Lower Juba (Somali: Jubbada Hoose, Arabic: جوبا السفلى) is an administrative region (gobol) in southern Somalia. With its capital at Kismayo, it lies in the autonomous Jubaland region. It has green forests and wild life animals such as lions, giraffes, hippos, crocodiles, and hyenas.
Lower Juba is bordered by Kenya, the Somali regions of Gedo, Middle Juba (Jubbada Dhexe), and the Indian Ocean. The province is named after the Jubba River that passes through it and empties into the Indian Ocean at Goobweyn. The Lag Badana National Park is situated in Lower Juba.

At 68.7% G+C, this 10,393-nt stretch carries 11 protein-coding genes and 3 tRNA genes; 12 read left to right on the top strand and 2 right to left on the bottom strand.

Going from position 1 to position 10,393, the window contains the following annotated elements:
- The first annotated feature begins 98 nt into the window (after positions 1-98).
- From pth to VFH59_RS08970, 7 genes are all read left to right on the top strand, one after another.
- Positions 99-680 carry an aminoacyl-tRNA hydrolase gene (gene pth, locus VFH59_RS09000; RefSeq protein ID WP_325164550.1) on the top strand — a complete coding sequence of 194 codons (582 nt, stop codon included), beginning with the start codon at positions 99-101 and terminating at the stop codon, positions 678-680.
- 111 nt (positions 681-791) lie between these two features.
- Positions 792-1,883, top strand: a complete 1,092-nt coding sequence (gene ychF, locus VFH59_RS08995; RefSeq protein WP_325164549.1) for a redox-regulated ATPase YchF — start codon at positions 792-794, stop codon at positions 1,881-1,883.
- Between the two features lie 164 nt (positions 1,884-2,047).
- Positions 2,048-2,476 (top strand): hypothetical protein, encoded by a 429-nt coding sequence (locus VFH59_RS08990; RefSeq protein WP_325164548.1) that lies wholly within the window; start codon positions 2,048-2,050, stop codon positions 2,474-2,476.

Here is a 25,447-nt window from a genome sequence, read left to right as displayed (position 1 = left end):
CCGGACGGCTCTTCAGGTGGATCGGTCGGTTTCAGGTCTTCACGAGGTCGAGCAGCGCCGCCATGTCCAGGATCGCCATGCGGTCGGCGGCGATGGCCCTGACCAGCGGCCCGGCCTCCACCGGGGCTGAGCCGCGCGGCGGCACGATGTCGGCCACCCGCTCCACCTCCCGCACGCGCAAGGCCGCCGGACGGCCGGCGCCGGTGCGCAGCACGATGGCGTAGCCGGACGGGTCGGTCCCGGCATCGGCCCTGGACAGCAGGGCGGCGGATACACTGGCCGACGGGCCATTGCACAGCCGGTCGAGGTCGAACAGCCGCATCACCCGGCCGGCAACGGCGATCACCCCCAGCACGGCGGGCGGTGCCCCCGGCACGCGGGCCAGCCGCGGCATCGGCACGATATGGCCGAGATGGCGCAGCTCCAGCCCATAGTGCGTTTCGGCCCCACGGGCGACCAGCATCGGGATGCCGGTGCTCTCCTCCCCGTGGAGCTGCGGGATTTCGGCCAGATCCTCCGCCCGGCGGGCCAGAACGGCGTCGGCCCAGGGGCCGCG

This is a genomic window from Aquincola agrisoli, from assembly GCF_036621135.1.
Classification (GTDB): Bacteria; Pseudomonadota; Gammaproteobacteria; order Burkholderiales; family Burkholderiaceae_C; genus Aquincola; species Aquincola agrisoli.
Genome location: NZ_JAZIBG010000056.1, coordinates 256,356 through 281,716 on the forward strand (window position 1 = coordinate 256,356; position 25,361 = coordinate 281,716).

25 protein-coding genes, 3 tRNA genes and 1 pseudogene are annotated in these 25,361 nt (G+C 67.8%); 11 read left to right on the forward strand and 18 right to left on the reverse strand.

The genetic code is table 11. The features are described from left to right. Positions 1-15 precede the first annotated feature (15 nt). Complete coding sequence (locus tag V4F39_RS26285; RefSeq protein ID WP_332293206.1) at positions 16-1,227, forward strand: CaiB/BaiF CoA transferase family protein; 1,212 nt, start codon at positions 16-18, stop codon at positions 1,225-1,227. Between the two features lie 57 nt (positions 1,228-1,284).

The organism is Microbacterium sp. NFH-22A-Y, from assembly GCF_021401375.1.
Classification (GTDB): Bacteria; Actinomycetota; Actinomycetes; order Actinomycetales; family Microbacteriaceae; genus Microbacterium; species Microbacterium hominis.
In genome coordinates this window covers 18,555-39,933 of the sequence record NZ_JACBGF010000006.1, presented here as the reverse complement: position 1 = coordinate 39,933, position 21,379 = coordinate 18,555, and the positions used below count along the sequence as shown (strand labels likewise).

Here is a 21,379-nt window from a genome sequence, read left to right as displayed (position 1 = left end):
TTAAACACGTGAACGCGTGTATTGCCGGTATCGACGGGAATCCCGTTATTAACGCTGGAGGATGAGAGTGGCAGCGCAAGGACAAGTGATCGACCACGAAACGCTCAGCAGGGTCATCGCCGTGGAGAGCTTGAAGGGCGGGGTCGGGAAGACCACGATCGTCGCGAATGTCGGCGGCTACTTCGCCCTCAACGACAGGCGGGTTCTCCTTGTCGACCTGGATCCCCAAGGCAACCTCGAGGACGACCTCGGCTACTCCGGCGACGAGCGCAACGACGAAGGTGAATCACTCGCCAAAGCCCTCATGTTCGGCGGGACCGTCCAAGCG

Between 1974 and 1975, a major drought referred to as the Abaartii Dabadheer ("The Lingering Drought") occurred in the northern regions of Somalia. The Soviet Union, which at the time maintained strategic relations with the Siad Barre government, airlifted some 90,000 people from the devastated regions of Hobyo and Caynaba. New small settlements referred to as Danwadaagaha ("Collective Settlements") were then created in Jubbada Hoose (Lower Jubba) and Jubbada Dhexe (Middle Jubba) regions. The transplanted families were also introduced to farming and fishing techniques, a change from their traditional pastoralist lifestyle of livestock herding.